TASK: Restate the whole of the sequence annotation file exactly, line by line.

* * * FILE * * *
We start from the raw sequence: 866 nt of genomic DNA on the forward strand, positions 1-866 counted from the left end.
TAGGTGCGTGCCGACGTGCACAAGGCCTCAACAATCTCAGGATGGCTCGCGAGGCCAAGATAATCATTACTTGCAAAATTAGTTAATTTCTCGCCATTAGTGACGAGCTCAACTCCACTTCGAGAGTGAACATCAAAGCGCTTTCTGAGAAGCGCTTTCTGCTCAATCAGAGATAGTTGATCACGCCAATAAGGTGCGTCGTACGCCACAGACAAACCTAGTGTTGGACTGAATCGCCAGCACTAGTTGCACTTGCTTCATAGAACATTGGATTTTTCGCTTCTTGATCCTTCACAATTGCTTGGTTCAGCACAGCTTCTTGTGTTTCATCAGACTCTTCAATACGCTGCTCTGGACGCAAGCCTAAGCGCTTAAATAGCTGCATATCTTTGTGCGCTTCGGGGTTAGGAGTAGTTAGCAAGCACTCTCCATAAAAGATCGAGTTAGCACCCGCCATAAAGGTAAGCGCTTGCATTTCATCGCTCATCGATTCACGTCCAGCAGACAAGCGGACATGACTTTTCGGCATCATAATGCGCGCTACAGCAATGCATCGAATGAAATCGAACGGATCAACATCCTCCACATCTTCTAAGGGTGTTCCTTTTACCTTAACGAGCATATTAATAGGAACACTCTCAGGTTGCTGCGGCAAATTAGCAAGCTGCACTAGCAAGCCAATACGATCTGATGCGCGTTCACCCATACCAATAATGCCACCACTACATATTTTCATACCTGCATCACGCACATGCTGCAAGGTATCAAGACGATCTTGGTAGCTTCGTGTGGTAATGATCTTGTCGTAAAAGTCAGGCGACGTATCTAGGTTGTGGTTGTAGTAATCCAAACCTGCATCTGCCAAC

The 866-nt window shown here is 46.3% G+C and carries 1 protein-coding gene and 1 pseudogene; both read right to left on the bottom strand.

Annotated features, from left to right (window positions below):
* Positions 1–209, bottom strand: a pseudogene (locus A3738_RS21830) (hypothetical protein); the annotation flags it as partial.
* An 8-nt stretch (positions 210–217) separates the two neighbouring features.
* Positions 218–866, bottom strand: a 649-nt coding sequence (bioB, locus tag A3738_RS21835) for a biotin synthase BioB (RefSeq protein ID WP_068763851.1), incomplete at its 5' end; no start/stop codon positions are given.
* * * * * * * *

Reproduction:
We start from the raw sequence: 866 nt of genomic DNA on the forward strand, positions 1-866 counted from the left end.
TAGGTGCGTGCCGACGTGCACAAGGCCTCAACAATCTCAGGATGGCTCGCGAGGCCAAGATAATCATTACTTGCAAAATTAGTTAATTTCTCGCCATTAGTGACGAGCTCAACTCCACTTCGAGAGTGAACATCAAAGCGCTTTCTGAGAAGCGCTTTCTGCTCAATCAGAGATAGTTGATCACGCCAATAAGGTGCGTCGTACGCCACAGACAAACCTAGTGTTGGACTGAATCGCCAGCACTAGTTGCACTTGCTTCATAGAACATTGGATTTTTCGCTTCTTGATCCTTCACAATTGCTTGGTTCAGCACAGCTTCTTGTGTTTCATCAGACTCTTCAATACGCTGCTCTGGACGCAAGCCTAAGCGCTTAAATAGCTGCATATCTTTGTGCGCTTCGGGGTTAGGAGTAGTTAGCAAGCACTCTCCATAAAAGATCGAGTTAGCACCCGCCATAAAGGTAAGCGCTTGCATTTCATCGCTCATCGATTCACGTCCAGCAGACAAGCGGACATGACTTTTCGGCATCATAATGCGCGCTACAGCAATGCATCGAATGAAATCGAACGGATCAACATCCTCCACATCTTCTAAGGGTGTTCCTTTTACCTTAACGAGCATATTAATAGGAACACTCTCAGGTTGCTGCGGCAAATTAGCAAGCTGCACTAGCAAGCCAATACGATCTGATGCGCGTTCACCCATACCAATAATGCCACCACTACATATTTTCATACCTGCATCACGCACATGCTGCAAGGTATCAAGACGATCTTGGTAGCTTCGTGTGGTAATGATCTTGTCGTAAAAGTCAGGCGACGTATCTAGGTTGTGGTTGTAGTAATCCAAACCTGCATCTGCCAAC

The 866-nt window shown here is 46.3% G+C and carries 1 protein-coding gene and 1 pseudogene; both read right to left on the bottom strand.

Annotated features, from left to right (window positions below):
* Positions 1–209, bottom strand: a pseudogene (locus A3738_RS21830) (hypothetical protein); the annotation flags it as partial.
* An 8-nt stretch (positions 210–217) separates the two neighbouring features.
* Positions 218–866, bottom strand: a 649-nt coding sequence (bioB, locus tag A3738_RS21835) for a biotin synthase BioB (RefSeq protein ID WP_068763851.1), incomplete at its 5' end; no start/stop codon positions are given.